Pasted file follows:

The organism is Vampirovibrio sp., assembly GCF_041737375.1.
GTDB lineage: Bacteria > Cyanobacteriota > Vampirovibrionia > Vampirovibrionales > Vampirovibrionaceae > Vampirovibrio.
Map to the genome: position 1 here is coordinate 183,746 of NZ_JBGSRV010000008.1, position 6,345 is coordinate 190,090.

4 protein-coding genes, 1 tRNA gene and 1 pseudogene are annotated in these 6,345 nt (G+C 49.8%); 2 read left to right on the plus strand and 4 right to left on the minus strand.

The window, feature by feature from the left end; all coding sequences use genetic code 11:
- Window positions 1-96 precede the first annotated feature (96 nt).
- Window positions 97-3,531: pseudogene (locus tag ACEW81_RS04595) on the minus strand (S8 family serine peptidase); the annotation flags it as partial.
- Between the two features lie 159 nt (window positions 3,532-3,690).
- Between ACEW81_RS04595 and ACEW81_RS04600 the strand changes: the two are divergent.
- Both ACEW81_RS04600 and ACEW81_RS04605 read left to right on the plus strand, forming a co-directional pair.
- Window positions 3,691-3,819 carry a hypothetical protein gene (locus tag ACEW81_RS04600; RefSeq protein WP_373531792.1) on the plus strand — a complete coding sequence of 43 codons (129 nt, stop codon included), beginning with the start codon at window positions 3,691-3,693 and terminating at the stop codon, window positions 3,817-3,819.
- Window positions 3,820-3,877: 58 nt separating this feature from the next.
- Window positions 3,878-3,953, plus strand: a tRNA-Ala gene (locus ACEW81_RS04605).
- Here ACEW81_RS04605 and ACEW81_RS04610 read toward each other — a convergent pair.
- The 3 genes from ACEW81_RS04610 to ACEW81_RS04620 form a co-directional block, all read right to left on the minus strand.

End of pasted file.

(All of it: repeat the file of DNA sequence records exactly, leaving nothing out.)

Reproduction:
The organism is Vampirovibrio sp., assembly GCF_041737375.1.
GTDB lineage: Bacteria > Cyanobacteriota > Vampirovibrionia > Vampirovibrionales > Vampirovibrionaceae > Vampirovibrio.
Map to the genome: position 1 here is coordinate 183,746 of NZ_JBGSRV010000008.1, position 6,345 is coordinate 190,090.

4 protein-coding genes, 1 tRNA gene and 1 pseudogene are annotated in these 6,345 nt (G+C 49.8%); 2 read left to right on the plus strand and 4 right to left on the minus strand.

The window, feature by feature from the left end; all coding sequences use genetic code 11:
- Window positions 1-96 precede the first annotated feature (96 nt).
- Window positions 97-3,531: pseudogene (locus tag ACEW81_RS04595) on the minus strand (S8 family serine peptidase); the annotation flags it as partial.
- Between the two features lie 159 nt (window positions 3,532-3,690).
- Between ACEW81_RS04595 and ACEW81_RS04600 the strand changes: the two are divergent.
- Both ACEW81_RS04600 and ACEW81_RS04605 read left to right on the plus strand, forming a co-directional pair.
- Window positions 3,691-3,819 carry a hypothetical protein gene (locus tag ACEW81_RS04600; RefSeq protein WP_373531792.1) on the plus strand — a complete coding sequence of 43 codons (129 nt, stop codon included), beginning with the start codon at window positions 3,691-3,693 and terminating at the stop codon, window positions 3,817-3,819.
- Window positions 3,820-3,877: 58 nt separating this feature from the next.
- Window positions 3,878-3,953, plus strand: a tRNA-Ala gene (locus ACEW81_RS04605).
- Here ACEW81_RS04605 and ACEW81_RS04610 read toward each other — a convergent pair.
- The 3 genes from ACEW81_RS04610 to ACEW81_RS04620 form a co-directional block, all read right to left on the minus strand.